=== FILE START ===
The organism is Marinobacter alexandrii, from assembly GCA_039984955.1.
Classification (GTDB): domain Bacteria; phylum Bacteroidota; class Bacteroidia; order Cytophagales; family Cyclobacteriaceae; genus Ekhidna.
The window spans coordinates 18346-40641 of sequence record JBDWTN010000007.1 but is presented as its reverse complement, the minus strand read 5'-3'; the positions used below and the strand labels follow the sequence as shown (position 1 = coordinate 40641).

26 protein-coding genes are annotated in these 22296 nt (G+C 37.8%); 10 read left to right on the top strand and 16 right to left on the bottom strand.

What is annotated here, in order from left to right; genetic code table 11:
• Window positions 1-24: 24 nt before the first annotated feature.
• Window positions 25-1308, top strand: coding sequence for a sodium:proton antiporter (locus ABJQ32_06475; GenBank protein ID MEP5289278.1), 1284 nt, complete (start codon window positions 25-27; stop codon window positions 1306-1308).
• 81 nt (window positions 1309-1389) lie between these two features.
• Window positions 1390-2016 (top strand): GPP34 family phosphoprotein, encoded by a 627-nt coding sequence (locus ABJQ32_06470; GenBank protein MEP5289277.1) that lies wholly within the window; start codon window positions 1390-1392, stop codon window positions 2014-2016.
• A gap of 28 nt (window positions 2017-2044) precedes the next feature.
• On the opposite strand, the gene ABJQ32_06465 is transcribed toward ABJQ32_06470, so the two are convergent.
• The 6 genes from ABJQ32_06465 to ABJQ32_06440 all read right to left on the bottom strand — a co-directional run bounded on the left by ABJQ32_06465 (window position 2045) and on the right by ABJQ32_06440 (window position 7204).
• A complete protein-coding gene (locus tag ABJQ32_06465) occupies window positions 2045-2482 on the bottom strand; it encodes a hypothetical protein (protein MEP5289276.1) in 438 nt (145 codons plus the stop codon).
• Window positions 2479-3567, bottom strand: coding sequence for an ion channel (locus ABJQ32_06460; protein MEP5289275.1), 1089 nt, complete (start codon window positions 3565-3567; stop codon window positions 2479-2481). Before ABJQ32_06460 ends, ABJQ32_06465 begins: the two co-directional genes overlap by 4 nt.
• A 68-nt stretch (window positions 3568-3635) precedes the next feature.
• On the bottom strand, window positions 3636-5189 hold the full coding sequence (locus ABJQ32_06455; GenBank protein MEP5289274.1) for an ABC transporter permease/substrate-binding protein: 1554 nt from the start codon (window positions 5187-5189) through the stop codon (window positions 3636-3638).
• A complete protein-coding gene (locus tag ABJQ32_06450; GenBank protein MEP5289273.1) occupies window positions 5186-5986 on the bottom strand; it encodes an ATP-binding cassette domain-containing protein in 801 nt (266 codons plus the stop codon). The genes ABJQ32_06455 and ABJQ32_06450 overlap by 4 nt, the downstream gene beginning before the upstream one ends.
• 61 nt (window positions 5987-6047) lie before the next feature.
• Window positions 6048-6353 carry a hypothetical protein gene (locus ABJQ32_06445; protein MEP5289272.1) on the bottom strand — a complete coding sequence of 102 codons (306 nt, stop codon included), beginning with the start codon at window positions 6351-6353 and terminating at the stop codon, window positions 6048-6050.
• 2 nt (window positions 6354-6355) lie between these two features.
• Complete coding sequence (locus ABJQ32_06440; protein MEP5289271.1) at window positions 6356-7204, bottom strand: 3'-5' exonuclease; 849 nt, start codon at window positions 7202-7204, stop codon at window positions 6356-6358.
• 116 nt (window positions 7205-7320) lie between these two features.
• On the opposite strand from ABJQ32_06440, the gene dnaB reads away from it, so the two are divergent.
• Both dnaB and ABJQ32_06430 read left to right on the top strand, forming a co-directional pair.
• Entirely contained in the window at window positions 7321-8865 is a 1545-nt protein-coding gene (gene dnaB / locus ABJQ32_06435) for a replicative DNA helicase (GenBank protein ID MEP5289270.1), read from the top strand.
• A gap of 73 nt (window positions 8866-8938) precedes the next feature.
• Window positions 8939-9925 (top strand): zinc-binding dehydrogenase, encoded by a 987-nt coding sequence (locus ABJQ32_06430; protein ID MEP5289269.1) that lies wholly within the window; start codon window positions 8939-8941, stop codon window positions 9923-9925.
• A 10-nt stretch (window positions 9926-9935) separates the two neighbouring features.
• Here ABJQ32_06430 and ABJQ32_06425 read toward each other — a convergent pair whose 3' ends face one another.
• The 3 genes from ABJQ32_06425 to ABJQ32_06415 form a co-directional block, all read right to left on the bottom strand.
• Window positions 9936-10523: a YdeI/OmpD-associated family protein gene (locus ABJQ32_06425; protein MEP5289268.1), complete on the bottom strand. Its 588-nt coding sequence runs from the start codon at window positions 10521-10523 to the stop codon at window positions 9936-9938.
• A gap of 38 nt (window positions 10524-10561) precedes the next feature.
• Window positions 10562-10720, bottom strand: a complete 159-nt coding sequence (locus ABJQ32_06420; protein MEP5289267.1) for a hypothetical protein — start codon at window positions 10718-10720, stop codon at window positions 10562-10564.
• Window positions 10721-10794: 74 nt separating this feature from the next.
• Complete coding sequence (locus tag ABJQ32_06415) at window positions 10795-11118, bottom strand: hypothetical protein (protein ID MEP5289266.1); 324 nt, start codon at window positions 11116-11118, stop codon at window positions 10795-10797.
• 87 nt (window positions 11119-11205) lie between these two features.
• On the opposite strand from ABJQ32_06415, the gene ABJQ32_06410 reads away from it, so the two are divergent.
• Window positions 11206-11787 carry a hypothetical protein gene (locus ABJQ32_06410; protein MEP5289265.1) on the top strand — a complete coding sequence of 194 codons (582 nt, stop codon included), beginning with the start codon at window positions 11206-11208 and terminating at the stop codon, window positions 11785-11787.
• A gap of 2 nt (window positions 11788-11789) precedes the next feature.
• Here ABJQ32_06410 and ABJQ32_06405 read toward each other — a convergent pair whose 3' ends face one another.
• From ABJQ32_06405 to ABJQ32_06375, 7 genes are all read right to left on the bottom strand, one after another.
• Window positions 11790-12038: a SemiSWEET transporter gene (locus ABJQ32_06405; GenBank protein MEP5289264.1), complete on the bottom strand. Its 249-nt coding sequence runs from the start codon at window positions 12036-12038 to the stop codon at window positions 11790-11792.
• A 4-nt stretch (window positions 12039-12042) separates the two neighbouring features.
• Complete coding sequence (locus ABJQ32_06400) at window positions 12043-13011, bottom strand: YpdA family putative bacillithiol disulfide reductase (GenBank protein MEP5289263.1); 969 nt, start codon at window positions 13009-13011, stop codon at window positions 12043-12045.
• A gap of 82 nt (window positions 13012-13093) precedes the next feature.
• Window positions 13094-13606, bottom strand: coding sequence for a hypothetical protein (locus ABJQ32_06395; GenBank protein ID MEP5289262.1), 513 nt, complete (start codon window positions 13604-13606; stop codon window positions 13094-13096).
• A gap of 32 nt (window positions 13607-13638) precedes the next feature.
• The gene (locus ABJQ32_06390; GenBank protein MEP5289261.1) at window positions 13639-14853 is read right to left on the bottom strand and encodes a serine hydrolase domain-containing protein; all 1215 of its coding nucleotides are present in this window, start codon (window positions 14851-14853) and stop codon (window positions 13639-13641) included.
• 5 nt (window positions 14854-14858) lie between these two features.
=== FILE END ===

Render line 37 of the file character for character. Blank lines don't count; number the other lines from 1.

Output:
• On the opposite strand from ABJQ32_06415, the gene ABJQ32_06410 reads away from it, so the two are divergent.